To this point in the story we’ve come to know the main character, Cecilia Peck, fairly well. We’ve heard of her parent’s divorce, been there for her first sexual experience, followed along as a death strikes her family, grew with her through college and laughed along with many of her foibles along the way. Though the story is her own, the true struggle in her life is the one she has with her mother, her desire not to become her mother.
Up to page 99, Cecilia has been largely successful in being herself. Where her mother is impetuous and prone to marriage, Cecilia is more staid, prone to contemplation. Where her mother is flighty and moments of grandeur, Cecilia tends toward reservation. Though, being her mother’s daughter, Cecilia also has her own bouts of impetuosity and hot-headedness and when they come out, there are usually serio-comic consequences. So successful is she at charting her own course that by the time she’s reached thirty, an age at which her mother was midway through the second of her four marriages, Cecilia is ever-single. Better, she has no prospects for marriage.
While Cecilia believes she achieved some sort of success in remaining single, people around her worry she might be taking this ‘I’m not my mother’s daughter’ stance too far and conspire to get her betrothed. But no matter how many men they bring her way, she turns them all aside, finding none that live up to her expectations, including the man she’d eventually marry, Mark.
The details of how they come to be a couple, and married, after Cecilia initially rejects him are best left to the novel. It’s only important to know that, while she once found him self-important and loathsome, she soon finds him charming and marriage is in the cards.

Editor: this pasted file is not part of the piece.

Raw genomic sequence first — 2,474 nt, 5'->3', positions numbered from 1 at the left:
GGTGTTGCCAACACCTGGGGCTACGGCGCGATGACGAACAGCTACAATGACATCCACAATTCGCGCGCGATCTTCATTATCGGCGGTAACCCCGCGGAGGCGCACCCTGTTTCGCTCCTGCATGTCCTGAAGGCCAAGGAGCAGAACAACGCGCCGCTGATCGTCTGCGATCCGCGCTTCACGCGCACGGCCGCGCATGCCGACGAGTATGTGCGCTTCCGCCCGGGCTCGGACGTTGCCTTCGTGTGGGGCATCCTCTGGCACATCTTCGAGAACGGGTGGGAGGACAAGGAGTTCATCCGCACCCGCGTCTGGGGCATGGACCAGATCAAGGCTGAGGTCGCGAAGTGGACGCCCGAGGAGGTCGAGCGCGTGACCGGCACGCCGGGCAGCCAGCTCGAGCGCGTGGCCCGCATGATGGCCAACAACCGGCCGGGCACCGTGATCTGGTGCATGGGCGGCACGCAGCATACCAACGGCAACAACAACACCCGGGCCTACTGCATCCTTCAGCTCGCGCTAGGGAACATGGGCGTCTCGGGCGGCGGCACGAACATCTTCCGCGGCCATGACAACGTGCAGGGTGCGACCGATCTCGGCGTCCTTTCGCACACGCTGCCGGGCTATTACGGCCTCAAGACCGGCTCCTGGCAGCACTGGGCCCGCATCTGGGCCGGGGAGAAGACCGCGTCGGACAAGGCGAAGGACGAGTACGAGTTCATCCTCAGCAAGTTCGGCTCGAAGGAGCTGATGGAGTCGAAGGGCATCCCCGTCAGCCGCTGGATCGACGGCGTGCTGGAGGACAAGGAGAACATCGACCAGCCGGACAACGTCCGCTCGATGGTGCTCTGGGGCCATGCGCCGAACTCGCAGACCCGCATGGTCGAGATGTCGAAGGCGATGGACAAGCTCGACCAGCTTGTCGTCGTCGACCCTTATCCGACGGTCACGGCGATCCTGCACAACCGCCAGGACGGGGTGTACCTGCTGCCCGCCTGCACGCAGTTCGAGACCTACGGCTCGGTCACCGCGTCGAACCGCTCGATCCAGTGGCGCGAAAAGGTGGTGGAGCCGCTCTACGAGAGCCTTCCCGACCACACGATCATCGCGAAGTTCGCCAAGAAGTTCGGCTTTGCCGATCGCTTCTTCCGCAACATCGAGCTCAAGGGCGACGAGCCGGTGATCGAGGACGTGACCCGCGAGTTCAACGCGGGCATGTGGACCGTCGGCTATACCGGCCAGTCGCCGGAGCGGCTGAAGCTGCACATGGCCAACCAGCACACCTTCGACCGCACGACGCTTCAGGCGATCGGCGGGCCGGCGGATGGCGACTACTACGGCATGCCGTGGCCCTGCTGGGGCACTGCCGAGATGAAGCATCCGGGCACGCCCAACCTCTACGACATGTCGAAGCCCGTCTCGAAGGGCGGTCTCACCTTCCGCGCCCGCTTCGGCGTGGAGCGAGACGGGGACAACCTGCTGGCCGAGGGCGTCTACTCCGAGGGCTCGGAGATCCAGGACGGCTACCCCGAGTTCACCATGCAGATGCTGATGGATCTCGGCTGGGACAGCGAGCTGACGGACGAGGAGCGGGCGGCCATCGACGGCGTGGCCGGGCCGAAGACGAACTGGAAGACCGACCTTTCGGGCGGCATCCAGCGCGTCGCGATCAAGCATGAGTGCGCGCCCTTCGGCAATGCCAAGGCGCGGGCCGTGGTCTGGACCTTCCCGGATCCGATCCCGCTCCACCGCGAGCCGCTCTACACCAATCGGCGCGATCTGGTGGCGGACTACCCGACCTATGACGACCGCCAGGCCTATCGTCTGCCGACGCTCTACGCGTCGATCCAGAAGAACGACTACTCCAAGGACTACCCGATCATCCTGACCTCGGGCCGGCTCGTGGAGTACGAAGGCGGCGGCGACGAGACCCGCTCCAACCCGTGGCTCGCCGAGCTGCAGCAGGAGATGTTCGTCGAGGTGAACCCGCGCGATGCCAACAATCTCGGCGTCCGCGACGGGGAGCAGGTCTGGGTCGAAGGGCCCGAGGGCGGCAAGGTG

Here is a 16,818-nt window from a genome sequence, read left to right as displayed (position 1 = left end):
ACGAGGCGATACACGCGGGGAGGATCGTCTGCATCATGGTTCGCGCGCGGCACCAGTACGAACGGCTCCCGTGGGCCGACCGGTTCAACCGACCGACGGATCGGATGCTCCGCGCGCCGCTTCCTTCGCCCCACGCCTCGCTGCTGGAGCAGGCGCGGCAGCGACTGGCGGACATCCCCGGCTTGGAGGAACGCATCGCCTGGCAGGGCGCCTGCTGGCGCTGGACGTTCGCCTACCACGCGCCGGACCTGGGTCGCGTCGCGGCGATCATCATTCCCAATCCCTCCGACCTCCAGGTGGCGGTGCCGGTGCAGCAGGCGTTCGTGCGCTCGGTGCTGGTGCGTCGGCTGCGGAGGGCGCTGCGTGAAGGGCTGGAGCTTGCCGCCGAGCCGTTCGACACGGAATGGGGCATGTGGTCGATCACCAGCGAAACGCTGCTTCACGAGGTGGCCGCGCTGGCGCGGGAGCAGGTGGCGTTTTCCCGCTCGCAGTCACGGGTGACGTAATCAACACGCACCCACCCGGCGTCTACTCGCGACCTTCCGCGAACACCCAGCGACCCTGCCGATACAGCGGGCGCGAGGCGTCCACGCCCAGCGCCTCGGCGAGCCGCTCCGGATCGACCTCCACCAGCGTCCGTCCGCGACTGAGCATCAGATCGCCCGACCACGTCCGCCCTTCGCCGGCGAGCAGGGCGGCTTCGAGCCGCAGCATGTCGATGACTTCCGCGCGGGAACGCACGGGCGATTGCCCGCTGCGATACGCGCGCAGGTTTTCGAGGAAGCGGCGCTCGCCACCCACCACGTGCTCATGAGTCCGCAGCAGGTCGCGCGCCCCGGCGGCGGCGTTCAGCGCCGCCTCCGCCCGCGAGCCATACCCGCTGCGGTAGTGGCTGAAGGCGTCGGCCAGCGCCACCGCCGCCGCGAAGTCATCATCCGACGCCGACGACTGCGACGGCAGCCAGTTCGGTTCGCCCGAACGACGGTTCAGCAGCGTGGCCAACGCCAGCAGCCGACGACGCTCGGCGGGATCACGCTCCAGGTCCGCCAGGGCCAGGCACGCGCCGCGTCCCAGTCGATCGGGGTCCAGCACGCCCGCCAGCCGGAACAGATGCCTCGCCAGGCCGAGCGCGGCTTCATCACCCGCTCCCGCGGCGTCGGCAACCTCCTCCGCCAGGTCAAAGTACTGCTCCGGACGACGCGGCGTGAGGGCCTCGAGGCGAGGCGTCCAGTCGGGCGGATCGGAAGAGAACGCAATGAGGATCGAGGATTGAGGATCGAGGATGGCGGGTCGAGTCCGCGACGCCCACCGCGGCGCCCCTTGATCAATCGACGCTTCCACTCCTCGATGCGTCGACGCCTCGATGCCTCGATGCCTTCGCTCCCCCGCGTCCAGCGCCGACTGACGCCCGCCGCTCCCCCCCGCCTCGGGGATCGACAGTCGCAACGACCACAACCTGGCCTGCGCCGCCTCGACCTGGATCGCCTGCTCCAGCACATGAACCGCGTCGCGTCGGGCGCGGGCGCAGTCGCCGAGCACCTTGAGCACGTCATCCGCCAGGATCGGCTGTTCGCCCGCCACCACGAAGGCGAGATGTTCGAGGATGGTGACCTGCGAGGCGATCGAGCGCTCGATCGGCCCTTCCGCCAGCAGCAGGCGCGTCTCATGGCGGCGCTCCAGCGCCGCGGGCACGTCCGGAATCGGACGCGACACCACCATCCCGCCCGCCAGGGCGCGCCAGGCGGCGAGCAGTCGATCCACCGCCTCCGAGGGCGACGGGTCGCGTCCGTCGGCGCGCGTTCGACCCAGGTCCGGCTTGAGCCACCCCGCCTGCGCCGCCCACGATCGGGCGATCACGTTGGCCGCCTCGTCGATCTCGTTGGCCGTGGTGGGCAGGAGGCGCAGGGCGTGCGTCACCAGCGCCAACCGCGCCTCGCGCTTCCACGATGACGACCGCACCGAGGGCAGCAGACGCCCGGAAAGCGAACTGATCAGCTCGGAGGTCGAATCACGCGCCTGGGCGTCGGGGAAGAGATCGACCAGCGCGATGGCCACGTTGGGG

This is where we arrive at page 99.
By page 99, the wedding is on, scheduled, and Cecilia’s mother has arrived on the eve of the ceremony from Florida, where she’s living with her fourth husband. Coming with her, of course, is a trunk full of her four wedding dresses, which she tries to foist off on her daughter.
“Priceless artifacts, every one,” she describes them, though given that she’s been married four times, it’s doubtful she actually believes they are priceless.
Cecilia, though, has no use for them, having picked out her own dress months before, with the help of her soon-to-be mother-in-law, who she quite likes. Fireworks ensue.
Page 99 of Peck: A Book nicely isolates the central conflict of the story. Throughout her life, Peck has done her best not to become her mother, has lived her life following that plan, and here on the eve of marriage, she’s presented with the opportunity to make complete that journey. She can accept the dresses from her mother and admit she’s becoming her mother; or, reject the dresses, embrace her mother-in-law and become what she’s always tried to be.
Though Cecilia sees the dresses in such simple terms – “Thank you, Mom, but I have a wedding dress,” she says – clearly the issue is bigger than the garments and by rejecting them it sets in motion the schism that will damage her and her mother’s relationship, and truly leads to the realization, much later on, that both women are more alike than they care to admit.